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Hypothesis and Theory ARTICLE

Front. Synaptic Neurosci., 02 October 2020 | https://doi.org/10.3389/fnsyn.2020.590403

The Synapse Diversity Dilemma: Molecular Heterogeneity Confounds Studies of Synapse Function

  • 1Genes to Cognition Programme, Centre for Clinical Brain Sciences, University of Edinburgh, Edinburgh, United Kingdom
  • 2Simons Initiative for the Developing Brain, Centre for Discovery Brain Sciences, University of Edinburgh, Edinburgh, United Kingdom
  • 3Department of Computational Science and Technology, School of Electrical Engineering and Computer Science, KTH Royal Institute of Technology, Stockholm, Sweden
  • 4Science for Life Laboratory, KTH Royal Institute of Technology, Solna, Sweden

Recent studies have shown an unexpectedly high degree of synapse diversity arising from molecular and morphological differences among individual synapses. Diverse synapse types are spatially distributed within individual dendrites, between different neurons, and across and between brain regions, producing the synaptome architecture of the brain. The spatial organization of synapse heterogeneity is important because the physiological activation of heterogeneous excitatory synapses produces a non-uniform spatial output of synaptic potentials, which confounds the interpretation of measurements obtained from population-averaging electrodes, optrodes and biochemical methods that lack single-synapse resolution. Population-averaging measurements cannot distinguish between changes in the composition of populations of synapses and changing synaptic physiology. Here we consider the implications of synapse diversity and its organization into synaptome architecture for studies of synapse physiology, plasticity, development and behavior, and for the interpretation of phenotypes arising from pharmacological and genetic perturbations. We conclude that prevailing models based on population-averaging measurements need reconsideration and that single-synapse resolution physiological recording methods are required to confirm or refute the major synaptic models of behavior.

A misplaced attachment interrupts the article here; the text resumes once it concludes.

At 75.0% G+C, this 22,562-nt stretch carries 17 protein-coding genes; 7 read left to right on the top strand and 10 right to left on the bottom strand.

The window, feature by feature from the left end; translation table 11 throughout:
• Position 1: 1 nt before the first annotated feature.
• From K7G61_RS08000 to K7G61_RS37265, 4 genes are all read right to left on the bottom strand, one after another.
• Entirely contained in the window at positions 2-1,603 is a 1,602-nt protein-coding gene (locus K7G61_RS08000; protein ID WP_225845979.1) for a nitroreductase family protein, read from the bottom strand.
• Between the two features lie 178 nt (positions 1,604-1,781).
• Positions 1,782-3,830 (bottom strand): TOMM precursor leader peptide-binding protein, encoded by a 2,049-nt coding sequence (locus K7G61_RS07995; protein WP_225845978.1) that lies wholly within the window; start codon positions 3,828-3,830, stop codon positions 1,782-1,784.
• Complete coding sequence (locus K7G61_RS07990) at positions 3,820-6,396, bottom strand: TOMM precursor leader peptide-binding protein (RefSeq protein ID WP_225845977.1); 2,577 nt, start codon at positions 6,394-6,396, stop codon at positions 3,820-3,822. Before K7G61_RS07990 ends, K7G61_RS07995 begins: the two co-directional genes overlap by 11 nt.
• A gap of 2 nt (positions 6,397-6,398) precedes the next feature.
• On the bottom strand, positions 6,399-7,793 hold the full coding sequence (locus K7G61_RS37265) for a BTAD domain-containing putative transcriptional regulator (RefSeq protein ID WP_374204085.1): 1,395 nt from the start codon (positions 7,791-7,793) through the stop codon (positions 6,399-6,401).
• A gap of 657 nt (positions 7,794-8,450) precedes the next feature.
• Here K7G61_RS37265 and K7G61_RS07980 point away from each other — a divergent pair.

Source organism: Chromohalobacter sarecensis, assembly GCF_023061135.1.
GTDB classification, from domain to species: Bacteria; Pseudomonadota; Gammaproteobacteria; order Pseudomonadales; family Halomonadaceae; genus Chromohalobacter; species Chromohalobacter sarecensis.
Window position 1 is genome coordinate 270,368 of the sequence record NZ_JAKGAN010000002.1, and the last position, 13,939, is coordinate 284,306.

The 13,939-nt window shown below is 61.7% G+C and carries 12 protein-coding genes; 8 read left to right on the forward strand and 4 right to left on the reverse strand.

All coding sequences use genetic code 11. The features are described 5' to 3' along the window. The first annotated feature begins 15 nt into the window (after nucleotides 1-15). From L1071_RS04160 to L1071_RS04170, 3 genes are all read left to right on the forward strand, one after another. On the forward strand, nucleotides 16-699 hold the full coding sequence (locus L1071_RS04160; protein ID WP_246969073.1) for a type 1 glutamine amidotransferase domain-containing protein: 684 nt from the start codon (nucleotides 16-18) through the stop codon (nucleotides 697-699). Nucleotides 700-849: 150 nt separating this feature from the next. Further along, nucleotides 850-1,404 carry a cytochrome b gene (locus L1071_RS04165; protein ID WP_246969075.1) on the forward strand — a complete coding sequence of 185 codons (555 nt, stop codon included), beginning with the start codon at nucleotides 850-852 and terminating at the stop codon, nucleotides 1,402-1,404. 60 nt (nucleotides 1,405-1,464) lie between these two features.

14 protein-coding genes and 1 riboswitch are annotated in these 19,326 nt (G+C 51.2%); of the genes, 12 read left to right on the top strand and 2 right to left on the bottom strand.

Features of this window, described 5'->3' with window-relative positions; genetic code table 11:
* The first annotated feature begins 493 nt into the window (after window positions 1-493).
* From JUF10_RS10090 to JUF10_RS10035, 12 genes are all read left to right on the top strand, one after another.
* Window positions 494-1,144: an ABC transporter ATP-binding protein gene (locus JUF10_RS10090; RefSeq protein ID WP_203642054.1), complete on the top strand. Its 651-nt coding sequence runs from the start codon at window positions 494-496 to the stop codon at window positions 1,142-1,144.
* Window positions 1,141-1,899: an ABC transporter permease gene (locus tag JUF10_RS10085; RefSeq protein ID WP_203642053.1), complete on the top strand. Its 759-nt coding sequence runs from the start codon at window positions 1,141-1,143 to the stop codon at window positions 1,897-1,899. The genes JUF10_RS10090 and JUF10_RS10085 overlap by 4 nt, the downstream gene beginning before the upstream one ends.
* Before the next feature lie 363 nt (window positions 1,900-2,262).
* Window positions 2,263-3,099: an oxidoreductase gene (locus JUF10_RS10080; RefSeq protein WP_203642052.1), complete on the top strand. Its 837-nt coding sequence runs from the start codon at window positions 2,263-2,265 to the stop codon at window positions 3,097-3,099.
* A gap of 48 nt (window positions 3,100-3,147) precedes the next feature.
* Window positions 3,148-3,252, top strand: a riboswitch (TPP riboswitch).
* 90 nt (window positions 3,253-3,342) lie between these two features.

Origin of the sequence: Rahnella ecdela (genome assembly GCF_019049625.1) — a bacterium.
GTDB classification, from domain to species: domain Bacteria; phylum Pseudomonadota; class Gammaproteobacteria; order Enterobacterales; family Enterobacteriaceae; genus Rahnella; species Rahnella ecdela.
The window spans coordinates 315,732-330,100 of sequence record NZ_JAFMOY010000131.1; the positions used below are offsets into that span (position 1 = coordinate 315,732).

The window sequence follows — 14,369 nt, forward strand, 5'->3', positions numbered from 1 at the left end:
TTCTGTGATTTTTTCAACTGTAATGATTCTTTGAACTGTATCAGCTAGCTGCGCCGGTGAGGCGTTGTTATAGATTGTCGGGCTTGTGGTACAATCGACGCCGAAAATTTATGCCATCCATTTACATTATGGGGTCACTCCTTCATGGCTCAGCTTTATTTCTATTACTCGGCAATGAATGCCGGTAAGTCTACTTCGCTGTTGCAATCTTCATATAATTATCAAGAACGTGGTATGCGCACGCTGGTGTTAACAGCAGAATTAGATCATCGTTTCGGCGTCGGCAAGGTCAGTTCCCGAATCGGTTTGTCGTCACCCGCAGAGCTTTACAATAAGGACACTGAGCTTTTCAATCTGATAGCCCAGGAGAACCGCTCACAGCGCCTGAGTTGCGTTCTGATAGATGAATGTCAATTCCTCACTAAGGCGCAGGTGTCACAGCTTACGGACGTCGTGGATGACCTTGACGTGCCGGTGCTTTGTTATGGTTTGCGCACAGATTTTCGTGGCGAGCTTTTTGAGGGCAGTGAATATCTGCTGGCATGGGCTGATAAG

Introduction

Synapse diversity has been known for many decades from pharmacological, physiological and neurochemical studies that have led to the standard classifications of excitatory and inhibitory synapses and different neurotransmitter systems. In the past two decades, studies of the synapse proteome have revealed a high degree of molecular complexity (Husi et al., 2000; Collins et al., 2006; Coba et al., 2009; Bayes et al., 2011, 2012, 2017; Distler et al., 2014). A typical synapse in the mammalian brain occupies a volume of 1 μm3 (Bayes et al., 2011) and can potentially house several million individual protein molecules. Approximately 10% of the proteins encoded by the ∼23,000 genes in the human genome are found in synapses.